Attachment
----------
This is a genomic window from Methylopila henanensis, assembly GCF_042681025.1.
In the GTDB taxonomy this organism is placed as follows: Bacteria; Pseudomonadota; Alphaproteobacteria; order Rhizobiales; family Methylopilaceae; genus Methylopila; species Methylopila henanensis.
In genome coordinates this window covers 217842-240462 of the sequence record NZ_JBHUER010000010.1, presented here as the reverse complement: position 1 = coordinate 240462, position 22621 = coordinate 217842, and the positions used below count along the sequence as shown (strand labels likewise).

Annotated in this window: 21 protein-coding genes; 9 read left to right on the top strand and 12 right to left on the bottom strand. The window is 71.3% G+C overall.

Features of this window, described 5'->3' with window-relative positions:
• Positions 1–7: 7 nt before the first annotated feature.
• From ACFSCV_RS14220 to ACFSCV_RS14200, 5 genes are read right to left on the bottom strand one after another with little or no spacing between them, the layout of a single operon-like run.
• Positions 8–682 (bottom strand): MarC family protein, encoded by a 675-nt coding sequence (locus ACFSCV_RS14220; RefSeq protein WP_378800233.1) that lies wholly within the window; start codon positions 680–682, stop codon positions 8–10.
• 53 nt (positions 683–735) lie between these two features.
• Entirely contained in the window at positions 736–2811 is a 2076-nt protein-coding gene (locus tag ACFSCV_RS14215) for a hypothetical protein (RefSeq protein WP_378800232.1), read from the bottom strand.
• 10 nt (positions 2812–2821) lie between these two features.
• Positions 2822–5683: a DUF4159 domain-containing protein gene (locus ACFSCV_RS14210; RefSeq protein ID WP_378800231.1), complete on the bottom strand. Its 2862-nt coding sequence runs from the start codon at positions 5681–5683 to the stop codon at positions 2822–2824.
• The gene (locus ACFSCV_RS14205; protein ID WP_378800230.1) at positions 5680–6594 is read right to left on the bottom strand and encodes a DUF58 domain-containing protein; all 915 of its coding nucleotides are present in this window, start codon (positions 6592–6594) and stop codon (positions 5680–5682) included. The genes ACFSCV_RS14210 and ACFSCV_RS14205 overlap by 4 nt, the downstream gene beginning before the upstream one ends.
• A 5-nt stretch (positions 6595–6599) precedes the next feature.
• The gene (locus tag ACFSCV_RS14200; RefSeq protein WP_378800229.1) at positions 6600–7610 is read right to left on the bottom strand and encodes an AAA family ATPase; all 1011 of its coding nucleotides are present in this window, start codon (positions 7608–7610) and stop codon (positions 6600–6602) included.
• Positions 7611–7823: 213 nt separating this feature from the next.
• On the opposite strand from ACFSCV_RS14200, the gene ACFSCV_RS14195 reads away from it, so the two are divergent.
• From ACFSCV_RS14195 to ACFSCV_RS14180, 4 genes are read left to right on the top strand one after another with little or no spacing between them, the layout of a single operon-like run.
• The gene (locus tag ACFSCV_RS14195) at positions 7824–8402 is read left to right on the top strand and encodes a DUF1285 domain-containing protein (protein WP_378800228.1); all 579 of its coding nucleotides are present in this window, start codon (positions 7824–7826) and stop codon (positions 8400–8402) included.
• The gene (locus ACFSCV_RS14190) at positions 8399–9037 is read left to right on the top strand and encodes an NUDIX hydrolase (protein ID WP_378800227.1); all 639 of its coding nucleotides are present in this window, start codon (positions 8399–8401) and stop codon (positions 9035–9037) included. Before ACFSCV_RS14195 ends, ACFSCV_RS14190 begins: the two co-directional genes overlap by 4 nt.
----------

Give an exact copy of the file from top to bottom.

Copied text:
This is a genomic window from Methylopila henanensis, assembly GCF_042681025.1.
In the GTDB taxonomy this organism is placed as follows: Bacteria; Pseudomonadota; Alphaproteobacteria; order Rhizobiales; family Methylopilaceae; genus Methylopila; species Methylopila henanensis.
In genome coordinates this window covers 217842-240462 of the sequence record NZ_JBHUER010000010.1, presented here as the reverse complement: position 1 = coordinate 240462, position 22621 = coordinate 217842, and the positions used below count along the sequence as shown (strand labels likewise).

Annotated in this window: 21 protein-coding genes; 9 read left to right on the top strand and 12 right to left on the bottom strand. The window is 71.3% G+C overall.

Features of this window, described 5'->3' with window-relative positions:
• Positions 1–7: 7 nt before the first annotated feature.
• From ACFSCV_RS14220 to ACFSCV_RS14200, 5 genes are read right to left on the bottom strand one after another with little or no spacing between them, the layout of a single operon-like run.
• Positions 8–682 (bottom strand): MarC family protein, encoded by a 675-nt coding sequence (locus ACFSCV_RS14220; RefSeq protein WP_378800233.1) that lies wholly within the window; start codon positions 680–682, stop codon positions 8–10.
• 53 nt (positions 683–735) lie between these two features.
• Entirely contained in the window at positions 736–2811 is a 2076-nt protein-coding gene (locus tag ACFSCV_RS14215) for a hypothetical protein (RefSeq protein WP_378800232.1), read from the bottom strand.
• 10 nt (positions 2812–2821) lie between these two features.
• Positions 2822–5683: a DUF4159 domain-containing protein gene (locus ACFSCV_RS14210; RefSeq protein ID WP_378800231.1), complete on the bottom strand. Its 2862-nt coding sequence runs from the start codon at positions 5681–5683 to the stop codon at positions 2822–2824.
• The gene (locus ACFSCV_RS14205; protein ID WP_378800230.1) at positions 5680–6594 is read right to left on the bottom strand and encodes a DUF58 domain-containing protein; all 915 of its coding nucleotides are present in this window, start codon (positions 6592–6594) and stop codon (positions 5680–5682) included. The genes ACFSCV_RS14210 and ACFSCV_RS14205 overlap by 4 nt, the downstream gene beginning before the upstream one ends.
• A 5-nt stretch (positions 6595–6599) precedes the next feature.
• The gene (locus tag ACFSCV_RS14200; RefSeq protein WP_378800229.1) at positions 6600–7610 is read right to left on the bottom strand and encodes an AAA family ATPase; all 1011 of its coding nucleotides are present in this window, start codon (positions 7608–7610) and stop codon (positions 6600–6602) included.
• Positions 7611–7823: 213 nt separating this feature from the next.
• On the opposite strand from ACFSCV_RS14200, the gene ACFSCV_RS14195 reads away from it, so the two are divergent.
• From ACFSCV_RS14195 to ACFSCV_RS14180, 4 genes are read left to right on the top strand one after another with little or no spacing between them, the layout of a single operon-like run.
• The gene (locus tag ACFSCV_RS14195) at positions 7824–8402 is read left to right on the top strand and encodes a DUF1285 domain-containing protein (protein WP_378800228.1); all 579 of its coding nucleotides are present in this window, start codon (positions 7824–7826) and stop codon (positions 8400–8402) included.
• The gene (locus ACFSCV_RS14190) at positions 8399–9037 is read left to right on the top strand and encodes an NUDIX hydrolase (protein ID WP_378800227.1); all 639 of its coding nucleotides are present in this window, start codon (positions 8399–8401) and stop codon (positions 9035–9037) included. Before ACFSCV_RS14195 ends, ACFSCV_RS14190 begins: the two co-directional genes overlap by 4 nt.